Shakespeare riffed on this idea of the island dream world in The Tempest – "we are such stuff as dreams are made on" – where the island was the setting for sorcery. Here there are spirits and magic characters – Ariel, Caliban – and magicians – Prospero, Sycorax – who can control the weather and enslave the spirit world. While following the tradition of the romance, the play defies classification as either comedy or tragedy and its use of the elements and the supernatural creates an atmosphere much closer to those of the rugged Celtic islands than the Mediterranean where it is ostensibly set.
Then, in Richard II, comes the famously descriptive, nationalistic speech describing our "sceptred Isle... This fortress built by Nature for her self/Against infection, and the hand of war . . . this little world/This precious stone, set in the silver sea/Which serves it in the office of a wall/Or as a moat defensive to a house."
This sense of moral and physical security led other Renaissance writers to use islands as spaces where they could model political philosophy, Atlantis was revisited by Thomas Moore in Utopia and Francis Bacon in New Atlantis. Both of these works take up Plato's arguments about how society should be organized and promote a utopian, egalitarian vision for how we should live. Moore's book popularised the idea of a utopia – its literal meaning derived from the Greek means "no-place land" – the title becoming even more famous than the somewhat turgid source material. But these works were symptomatic, too, of a nascent sense of empire building. These writers were responding to a new national confidence in the age of exploration. As Britain's seafaring prowess gave her precedence, so these writers felt able to take up the conversation from the Greek philosophers about how a civilised society should function.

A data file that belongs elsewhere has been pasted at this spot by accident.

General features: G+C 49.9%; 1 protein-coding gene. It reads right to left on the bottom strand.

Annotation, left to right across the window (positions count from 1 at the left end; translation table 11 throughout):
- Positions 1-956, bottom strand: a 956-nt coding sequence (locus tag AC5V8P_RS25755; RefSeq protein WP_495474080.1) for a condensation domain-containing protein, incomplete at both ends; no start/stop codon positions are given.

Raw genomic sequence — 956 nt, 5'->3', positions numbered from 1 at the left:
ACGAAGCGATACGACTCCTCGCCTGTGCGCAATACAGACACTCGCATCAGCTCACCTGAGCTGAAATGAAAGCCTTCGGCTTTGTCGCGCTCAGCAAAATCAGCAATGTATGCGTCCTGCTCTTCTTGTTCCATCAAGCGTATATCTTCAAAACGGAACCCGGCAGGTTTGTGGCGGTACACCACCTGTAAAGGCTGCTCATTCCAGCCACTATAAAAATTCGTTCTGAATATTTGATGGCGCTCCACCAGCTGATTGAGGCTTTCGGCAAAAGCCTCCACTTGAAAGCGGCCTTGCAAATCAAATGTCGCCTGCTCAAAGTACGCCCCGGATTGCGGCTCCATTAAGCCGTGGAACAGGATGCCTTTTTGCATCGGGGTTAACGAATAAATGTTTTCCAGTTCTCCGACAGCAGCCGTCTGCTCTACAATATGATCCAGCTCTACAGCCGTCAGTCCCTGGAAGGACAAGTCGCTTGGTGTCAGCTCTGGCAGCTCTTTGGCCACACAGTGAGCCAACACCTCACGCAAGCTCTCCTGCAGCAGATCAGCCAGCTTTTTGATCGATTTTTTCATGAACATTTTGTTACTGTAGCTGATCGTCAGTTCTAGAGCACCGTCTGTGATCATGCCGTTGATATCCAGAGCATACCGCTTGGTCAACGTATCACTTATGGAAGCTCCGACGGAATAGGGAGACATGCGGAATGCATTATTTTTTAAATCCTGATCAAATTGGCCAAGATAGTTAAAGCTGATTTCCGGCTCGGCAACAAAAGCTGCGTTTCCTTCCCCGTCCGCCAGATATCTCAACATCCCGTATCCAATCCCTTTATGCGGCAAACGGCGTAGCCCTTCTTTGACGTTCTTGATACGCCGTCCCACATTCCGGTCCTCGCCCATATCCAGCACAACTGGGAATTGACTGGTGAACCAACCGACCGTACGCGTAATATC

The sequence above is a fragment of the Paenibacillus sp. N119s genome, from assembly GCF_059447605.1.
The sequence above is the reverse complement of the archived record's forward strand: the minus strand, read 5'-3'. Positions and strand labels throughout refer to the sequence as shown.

The critic Gillian Beer suggests that "the island has seemed the perfect form in English cultural imagining, as the city was to the Greeks. Defensive, secure, compacted, even paradisal – a safe place; a safe place, too, from which to set out on predations and from which to launch the building of an empire".
As the world opened up under the pressure of exploration, so did the literature that was written, and the early 18th century produced two of the most memorable island stories in the British canon – Robinson Crusoe by Daniel Defoe and Gulliver's Travels by Jonathan Swift.